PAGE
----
Cuticular Lipids as a Cross-Talk among Ants, Plants and Butterflies
AbstractEven though insects and plants are distantly related organisms, they developed an integument which is functionally and structurally similar. Besides functioning as a physical barrier to cope with abiotic and biotic stress, this interface, called cuticle, is also a source of chemical signaling. Crucial compounds with this respect are surface lipids and especially cuticular hydrocarbons (CHCs). This review is focused on the role of CHCs in fostering multilevel relationships among ants, plants and Lepidoptera (primarily butterflies). Indeed, particular traits of ants as eusocial organisms allowed the evolution and the maintenance of a variety of associations with both plants and animals. Basic concepts of myrmecophilous interactions and chemical deception strategies together with chemical composition, biosynthetic pathways and functions of CHCs as molecular cues of multitrophic systems are provided. Finally, the need to adopt a multidisciplinary and comprehensive approach in the survey of complex models is discussed. View Full-Text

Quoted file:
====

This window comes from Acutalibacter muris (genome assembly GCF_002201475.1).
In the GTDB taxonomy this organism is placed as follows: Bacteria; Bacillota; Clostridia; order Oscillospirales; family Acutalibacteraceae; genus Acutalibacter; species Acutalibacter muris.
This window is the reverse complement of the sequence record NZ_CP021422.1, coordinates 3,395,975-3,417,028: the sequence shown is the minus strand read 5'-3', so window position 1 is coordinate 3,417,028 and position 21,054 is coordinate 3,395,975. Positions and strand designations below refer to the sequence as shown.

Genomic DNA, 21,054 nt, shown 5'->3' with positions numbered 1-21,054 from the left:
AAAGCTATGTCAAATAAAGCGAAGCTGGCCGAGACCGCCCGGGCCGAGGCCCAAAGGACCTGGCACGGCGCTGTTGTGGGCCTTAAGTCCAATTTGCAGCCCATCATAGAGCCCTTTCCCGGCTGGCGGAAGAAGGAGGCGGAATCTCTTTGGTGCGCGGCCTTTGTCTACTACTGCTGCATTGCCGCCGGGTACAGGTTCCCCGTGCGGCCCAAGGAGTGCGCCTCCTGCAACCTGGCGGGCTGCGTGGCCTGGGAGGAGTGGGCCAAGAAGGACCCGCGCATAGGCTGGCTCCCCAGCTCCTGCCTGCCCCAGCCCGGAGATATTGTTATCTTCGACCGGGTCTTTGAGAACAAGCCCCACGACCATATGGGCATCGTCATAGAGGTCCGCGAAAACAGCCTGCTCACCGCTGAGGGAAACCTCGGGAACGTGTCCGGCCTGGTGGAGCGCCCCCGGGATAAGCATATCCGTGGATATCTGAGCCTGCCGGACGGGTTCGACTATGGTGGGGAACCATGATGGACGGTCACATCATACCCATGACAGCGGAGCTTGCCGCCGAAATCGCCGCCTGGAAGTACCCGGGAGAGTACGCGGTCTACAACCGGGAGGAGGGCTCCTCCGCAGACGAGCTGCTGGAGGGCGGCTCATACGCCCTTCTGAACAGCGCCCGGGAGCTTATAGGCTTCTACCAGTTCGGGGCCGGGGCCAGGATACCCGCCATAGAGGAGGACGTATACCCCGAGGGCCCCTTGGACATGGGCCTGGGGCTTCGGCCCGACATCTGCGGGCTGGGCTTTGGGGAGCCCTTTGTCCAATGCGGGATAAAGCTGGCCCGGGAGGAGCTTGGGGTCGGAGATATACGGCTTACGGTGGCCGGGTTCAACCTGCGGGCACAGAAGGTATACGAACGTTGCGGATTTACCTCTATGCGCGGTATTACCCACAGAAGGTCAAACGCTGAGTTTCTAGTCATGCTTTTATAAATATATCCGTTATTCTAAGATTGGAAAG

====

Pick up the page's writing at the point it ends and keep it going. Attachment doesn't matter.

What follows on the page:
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Barbero, F. Cuticular Lipids as a Cross-Talk among Ants, Plants and Butterflies. Int. J. Mol. Sci. 2016, 17, 1966.
Barbero F. Cuticular Lipids as a Cross-Talk among Ants, Plants and Butterflies. International Journal of Molecular Sciences. 2016; 17(12):1966.Chicago/Turabian Style
Barbero, Francesca. 2016. "Cuticular Lipids as a Cross-Talk among Ants, Plants and Butterflies." Int. J. Mol. Sci. 17, no. 12: 1966.
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